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DARPA History

History of DARPA and its accomplishments

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On March 19-20, 2014, 15 teams from around the United States participated in the final event of the DARPA Spectrum Challenge, a competition designed to encourage development of programmable radios that can deliver high-priority transmissions in congested and contested spectrum environments.


In 2016, DARPA rolled out a new Grand Challenge, the Spectrum Collaboration Challenge (SC2), with the goal of ensuring that the exponentially growing number of military and civilian wireless devices have ready access to increasingly crowded electromagnetic spectrum when needed. SC2 was designed to encourage researchers to develop smart systems that collaboratively, rather than competitively, adapt in real time to the fast-changing, congested spectrum environment—redefining the conventional spectrum management roles of humans and machines to maximize the flow of radio frequency (RF) signals. The primary goal of SC2 was to imbue radios with advanced machine-learning capabilities so that they could collectively develop strategies that optimize use of the wireless spectrum in ways not possible with today’s intrinsically inefficient approach of pre-allocating exclusive access to designated frequencies.

SC2 unfolded over a three-year period with two preliminary competitions preceding a live finale that occurred in October 2019. Team GatorWings from the University of Florida won first place in the competition, followed by Team MarmotE, comprised of current and former Vanderbilt University researchers, in second place, and Team Zylinium, a three-person start-up with expertise in software-defined radios and AI, in third place.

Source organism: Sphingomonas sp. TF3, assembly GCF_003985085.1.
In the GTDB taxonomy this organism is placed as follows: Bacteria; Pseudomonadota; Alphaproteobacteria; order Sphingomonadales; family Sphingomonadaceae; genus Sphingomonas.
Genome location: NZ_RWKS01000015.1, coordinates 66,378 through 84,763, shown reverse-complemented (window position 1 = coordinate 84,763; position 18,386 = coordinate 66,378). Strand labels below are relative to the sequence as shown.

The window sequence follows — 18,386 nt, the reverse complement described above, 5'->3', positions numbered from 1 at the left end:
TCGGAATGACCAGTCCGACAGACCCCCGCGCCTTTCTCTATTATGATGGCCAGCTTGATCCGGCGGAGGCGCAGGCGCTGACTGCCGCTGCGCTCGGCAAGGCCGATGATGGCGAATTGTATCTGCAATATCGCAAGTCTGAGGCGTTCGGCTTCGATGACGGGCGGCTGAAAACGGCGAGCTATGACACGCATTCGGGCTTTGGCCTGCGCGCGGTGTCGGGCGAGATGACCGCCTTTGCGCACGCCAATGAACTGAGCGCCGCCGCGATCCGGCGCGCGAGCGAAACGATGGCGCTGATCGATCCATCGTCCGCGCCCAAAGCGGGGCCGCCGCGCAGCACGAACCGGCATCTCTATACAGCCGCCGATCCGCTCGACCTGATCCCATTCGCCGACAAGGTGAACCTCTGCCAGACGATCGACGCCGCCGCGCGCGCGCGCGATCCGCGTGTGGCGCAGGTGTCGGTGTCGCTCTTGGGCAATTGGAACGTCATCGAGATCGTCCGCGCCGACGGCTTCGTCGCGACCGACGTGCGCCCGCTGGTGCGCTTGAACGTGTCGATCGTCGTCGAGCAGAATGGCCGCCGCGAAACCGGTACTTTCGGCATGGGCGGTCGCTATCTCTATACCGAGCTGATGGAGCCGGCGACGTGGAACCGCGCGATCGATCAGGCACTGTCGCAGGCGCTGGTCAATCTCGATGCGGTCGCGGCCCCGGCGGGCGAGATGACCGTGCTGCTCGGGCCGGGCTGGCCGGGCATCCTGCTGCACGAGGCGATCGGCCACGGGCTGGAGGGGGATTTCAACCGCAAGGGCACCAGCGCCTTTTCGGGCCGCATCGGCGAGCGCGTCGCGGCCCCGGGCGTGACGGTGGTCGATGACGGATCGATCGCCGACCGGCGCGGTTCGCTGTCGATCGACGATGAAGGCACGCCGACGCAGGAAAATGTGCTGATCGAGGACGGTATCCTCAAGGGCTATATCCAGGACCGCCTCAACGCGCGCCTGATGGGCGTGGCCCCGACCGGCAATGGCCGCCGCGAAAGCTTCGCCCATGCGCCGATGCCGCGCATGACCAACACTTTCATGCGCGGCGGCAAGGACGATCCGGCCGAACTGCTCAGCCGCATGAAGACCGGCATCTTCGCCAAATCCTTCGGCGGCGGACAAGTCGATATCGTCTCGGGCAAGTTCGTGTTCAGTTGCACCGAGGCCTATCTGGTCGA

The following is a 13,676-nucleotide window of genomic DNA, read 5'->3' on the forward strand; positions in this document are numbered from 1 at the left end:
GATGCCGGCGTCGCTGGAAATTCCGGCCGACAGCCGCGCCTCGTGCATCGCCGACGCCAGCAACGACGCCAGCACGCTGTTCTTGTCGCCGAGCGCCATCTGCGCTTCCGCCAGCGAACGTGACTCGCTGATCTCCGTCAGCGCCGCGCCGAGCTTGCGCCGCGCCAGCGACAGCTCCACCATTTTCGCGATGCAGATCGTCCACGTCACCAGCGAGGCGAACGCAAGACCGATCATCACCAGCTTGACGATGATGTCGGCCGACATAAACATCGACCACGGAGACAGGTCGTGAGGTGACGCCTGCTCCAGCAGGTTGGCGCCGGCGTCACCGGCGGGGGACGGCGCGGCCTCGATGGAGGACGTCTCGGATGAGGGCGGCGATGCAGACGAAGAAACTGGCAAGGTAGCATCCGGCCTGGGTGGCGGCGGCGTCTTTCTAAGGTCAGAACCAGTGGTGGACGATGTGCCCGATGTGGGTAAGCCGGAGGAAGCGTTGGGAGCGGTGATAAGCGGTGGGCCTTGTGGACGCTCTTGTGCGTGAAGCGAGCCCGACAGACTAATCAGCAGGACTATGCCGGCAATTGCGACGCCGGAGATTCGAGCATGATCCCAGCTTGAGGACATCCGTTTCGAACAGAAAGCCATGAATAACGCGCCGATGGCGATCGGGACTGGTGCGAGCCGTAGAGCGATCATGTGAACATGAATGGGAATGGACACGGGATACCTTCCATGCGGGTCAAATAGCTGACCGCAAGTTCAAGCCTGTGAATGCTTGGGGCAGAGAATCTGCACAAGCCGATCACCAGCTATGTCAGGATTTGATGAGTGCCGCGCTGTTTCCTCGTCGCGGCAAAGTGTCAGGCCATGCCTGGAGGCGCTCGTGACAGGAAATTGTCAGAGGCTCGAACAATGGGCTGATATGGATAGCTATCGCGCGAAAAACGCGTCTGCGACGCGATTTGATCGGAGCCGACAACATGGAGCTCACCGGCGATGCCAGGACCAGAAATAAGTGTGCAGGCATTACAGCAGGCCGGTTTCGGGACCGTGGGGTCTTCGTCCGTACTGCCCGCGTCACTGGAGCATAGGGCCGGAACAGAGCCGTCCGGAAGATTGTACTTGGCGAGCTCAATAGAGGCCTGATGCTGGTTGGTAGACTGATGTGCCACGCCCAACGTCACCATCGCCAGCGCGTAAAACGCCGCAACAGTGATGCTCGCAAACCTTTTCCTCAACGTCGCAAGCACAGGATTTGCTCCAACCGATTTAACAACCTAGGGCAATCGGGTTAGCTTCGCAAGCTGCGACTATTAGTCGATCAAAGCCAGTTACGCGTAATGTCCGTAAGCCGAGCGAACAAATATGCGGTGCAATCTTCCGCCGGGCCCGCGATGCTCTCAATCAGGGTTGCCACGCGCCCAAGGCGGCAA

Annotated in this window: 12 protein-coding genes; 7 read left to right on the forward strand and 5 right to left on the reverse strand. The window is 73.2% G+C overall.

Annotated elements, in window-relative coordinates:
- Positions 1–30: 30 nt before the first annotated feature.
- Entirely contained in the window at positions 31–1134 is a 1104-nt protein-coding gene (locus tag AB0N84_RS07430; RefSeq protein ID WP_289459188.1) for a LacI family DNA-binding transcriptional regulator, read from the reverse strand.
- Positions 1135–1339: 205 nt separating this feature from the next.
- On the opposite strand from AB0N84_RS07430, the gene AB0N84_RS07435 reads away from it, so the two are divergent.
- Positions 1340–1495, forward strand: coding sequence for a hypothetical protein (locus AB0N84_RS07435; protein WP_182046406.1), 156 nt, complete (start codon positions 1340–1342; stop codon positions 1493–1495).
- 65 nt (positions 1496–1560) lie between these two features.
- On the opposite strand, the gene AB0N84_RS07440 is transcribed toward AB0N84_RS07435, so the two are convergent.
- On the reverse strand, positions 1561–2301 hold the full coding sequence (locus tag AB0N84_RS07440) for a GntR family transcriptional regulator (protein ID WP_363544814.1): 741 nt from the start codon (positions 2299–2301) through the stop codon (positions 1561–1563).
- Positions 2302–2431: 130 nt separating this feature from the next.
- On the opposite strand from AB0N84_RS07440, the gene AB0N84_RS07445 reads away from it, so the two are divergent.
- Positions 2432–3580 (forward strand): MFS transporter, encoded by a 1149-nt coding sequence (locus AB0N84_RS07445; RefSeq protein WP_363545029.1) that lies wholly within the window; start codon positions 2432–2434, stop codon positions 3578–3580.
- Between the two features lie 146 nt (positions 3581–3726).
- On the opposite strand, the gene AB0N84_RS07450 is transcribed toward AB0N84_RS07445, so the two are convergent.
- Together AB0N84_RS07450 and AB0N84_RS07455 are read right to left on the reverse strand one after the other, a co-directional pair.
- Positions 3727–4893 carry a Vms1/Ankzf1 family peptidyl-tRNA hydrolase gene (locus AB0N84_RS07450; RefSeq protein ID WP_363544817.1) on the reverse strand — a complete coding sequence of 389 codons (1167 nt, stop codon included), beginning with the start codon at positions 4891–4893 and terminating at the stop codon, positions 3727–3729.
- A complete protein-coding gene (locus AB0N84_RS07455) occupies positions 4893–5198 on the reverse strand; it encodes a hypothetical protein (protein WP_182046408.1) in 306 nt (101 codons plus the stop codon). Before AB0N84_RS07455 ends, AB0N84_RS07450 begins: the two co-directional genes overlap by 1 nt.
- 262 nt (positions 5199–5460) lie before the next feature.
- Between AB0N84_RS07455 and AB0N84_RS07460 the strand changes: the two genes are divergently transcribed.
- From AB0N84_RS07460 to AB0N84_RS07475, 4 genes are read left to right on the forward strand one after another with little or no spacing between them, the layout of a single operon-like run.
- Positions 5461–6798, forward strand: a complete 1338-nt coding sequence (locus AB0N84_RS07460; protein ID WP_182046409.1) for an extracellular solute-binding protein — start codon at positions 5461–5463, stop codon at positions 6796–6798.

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In 1993, program manager Stuart Wolf initiated what become a sustained sequence of programs that helped develop the foundations of magnetics-based and quantum microelectronics. The first program, Spintronics, catalyzed the development of non-volatile magnetic memory (MRAM) devices and led to SPiNS, a program that sought to develop spin-based integrated circuits (ICs). During this period, DARPA started a dozen related programs in the field of magnetics and electron spin for microelectronics that collectively helped launch increasingly diverse and complex technologies, including ones that led to astoundingly dense data storage.
At a mountaintop event in New Mexico on October 18, 2016, DARPA handed off ownership its Space Surveillance Telescope (SST) from an Agency-led design and construction program to ownership and operation by U.S. Air Force Space Command (AFSPC), which operate the telescope in Australia jointly with the Australian government.
DARPA and key companies from the semiconductor and defense industries established the Semiconductor Technology Advanced Research Network, or STARnet. This effort, which lasted until 2017 when it was superseded by a similar program known as JUMP, supported large university communities to look beyond the current evolutionary directions in microelectronics research and development.
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